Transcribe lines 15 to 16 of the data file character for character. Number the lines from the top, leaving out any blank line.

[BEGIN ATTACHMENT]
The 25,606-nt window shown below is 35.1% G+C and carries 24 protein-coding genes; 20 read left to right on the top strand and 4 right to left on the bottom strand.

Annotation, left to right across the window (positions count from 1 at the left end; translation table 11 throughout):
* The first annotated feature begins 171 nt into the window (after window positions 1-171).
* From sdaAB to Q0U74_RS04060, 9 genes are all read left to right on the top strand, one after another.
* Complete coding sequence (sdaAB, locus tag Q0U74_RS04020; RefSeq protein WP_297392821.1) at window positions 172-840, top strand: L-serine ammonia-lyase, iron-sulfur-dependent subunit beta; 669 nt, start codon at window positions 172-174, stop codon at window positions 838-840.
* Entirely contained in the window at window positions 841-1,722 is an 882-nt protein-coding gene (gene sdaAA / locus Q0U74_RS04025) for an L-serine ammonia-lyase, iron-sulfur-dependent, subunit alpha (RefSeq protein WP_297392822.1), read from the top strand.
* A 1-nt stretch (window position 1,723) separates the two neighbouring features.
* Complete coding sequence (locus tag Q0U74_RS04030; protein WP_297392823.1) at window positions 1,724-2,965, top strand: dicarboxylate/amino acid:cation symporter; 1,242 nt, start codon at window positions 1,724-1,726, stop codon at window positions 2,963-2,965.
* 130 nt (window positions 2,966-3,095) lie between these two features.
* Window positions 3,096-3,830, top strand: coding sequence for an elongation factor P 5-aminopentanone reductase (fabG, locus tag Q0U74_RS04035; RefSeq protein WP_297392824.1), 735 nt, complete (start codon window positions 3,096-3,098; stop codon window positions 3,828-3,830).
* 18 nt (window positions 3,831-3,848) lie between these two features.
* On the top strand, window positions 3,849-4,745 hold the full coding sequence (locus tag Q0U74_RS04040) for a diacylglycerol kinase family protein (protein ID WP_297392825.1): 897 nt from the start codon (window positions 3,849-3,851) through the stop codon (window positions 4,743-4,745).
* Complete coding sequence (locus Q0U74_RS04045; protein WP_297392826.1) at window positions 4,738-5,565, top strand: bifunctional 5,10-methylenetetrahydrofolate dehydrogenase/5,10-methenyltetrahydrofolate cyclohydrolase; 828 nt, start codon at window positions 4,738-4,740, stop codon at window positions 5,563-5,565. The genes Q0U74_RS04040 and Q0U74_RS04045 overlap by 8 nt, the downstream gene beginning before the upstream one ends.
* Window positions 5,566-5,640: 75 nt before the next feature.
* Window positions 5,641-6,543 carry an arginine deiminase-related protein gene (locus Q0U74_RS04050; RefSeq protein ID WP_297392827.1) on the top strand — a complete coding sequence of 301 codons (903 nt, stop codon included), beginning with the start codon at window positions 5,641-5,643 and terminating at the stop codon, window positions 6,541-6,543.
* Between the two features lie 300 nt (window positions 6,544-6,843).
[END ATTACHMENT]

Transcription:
* Window positions 5,641-6,543 carry an arginine deiminase-related protein gene (locus Q0U74_RS04050; RefSeq protein ID WP_297392827.1) on the top strand — a complete coding sequence of 301 codons (903 nt, stop codon included), beginning with the start codon at window positions 5,641-5,643 and terminating at the stop codon, window positions 6,541-6,543.
* Between the two features lie 300 nt (window positions 6,544-6,843).